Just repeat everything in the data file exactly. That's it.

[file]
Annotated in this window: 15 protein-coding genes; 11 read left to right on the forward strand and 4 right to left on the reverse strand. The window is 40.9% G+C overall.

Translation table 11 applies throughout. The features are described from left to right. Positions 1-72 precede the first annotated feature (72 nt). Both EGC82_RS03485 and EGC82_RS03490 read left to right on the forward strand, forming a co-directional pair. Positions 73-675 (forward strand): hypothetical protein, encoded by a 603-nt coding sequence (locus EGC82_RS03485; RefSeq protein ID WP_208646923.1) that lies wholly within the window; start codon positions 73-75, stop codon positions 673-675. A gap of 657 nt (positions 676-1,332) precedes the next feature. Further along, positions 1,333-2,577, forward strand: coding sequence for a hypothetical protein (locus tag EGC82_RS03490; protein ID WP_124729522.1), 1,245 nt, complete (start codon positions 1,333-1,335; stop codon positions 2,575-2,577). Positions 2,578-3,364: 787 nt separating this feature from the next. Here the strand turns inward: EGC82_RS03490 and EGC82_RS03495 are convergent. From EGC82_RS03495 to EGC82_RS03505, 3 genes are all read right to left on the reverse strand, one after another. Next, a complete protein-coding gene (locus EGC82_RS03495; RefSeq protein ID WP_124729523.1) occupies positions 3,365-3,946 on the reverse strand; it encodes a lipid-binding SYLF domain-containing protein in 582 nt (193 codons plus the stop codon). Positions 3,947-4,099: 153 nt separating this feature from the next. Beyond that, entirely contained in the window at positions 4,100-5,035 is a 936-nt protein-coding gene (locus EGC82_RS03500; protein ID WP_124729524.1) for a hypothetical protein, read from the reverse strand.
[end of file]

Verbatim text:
Annotated in this window: 15 protein-coding genes; 11 read left to right on the forward strand and 4 right to left on the reverse strand. The window is 40.9% G+C overall.

Translation table 11 applies throughout. The features are described from left to right. Positions 1-72 precede the first annotated feature (72 nt). Both EGC82_RS03485 and EGC82_RS03490 read left to right on the forward strand, forming a co-directional pair. Positions 73-675 (forward strand): hypothetical protein, encoded by a 603-nt coding sequence (locus EGC82_RS03485; RefSeq protein ID WP_208646923.1) that lies wholly within the window; start codon positions 73-75, stop codon positions 673-675. A gap of 657 nt (positions 676-1,332) precedes the next feature. Further along, positions 1,333-2,577, forward strand: coding sequence for a hypothetical protein (locus tag EGC82_RS03490; protein ID WP_124729522.1), 1,245 nt, complete (start codon positions 1,333-1,335; stop codon positions 2,575-2,577). Positions 2,578-3,364: 787 nt separating this feature from the next. Here the strand turns inward: EGC82_RS03490 and EGC82_RS03495 are convergent. From EGC82_RS03495 to EGC82_RS03505, 3 genes are all read right to left on the reverse strand, one after another. Next, a complete protein-coding gene (locus EGC82_RS03495; RefSeq protein ID WP_124729523.1) occupies positions 3,365-3,946 on the reverse strand; it encodes a lipid-binding SYLF domain-containing protein in 582 nt (193 codons plus the stop codon). Positions 3,947-4,099: 153 nt separating this feature from the next. Beyond that, entirely contained in the window at positions 4,100-5,035 is a 936-nt protein-coding gene (locus EGC82_RS03500; protein ID WP_124729524.1) for a hypothetical protein, read from the reverse strand.